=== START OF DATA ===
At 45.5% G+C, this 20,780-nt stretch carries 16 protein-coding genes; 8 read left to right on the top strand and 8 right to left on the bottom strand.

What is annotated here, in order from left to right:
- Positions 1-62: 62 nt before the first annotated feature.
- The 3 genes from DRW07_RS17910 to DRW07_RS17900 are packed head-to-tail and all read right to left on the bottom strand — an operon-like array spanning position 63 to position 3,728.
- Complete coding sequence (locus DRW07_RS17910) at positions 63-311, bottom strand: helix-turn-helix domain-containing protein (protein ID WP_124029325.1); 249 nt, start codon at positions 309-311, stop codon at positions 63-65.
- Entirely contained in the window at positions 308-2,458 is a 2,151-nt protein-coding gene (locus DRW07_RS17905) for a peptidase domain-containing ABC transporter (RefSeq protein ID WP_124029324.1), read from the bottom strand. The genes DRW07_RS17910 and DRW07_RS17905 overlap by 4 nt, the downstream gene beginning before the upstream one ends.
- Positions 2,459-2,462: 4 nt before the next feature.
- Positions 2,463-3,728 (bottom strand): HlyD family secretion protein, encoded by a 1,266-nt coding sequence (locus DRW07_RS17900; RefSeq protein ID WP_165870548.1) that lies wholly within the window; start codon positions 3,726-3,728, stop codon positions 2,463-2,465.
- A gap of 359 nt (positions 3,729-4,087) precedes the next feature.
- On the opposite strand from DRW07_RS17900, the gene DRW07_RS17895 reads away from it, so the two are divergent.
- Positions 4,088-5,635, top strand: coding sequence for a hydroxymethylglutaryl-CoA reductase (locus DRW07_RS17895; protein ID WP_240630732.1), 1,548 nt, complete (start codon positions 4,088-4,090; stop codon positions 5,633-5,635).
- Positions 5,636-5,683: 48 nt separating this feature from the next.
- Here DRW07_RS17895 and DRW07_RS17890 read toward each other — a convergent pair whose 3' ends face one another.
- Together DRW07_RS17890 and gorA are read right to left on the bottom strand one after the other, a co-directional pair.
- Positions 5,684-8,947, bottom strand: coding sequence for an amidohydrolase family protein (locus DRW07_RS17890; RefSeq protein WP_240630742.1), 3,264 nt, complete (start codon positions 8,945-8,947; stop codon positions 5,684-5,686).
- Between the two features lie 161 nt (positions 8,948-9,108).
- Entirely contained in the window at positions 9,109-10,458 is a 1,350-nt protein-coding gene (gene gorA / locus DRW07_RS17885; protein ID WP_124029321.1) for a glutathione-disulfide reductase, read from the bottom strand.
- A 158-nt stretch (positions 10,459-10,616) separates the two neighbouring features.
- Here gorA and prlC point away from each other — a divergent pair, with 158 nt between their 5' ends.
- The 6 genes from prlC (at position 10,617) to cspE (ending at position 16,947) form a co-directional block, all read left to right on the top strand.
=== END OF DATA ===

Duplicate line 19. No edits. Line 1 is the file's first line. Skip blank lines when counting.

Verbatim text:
- Here gorA and prlC point away from each other — a divergent pair, with 158 nt between their 5' ends.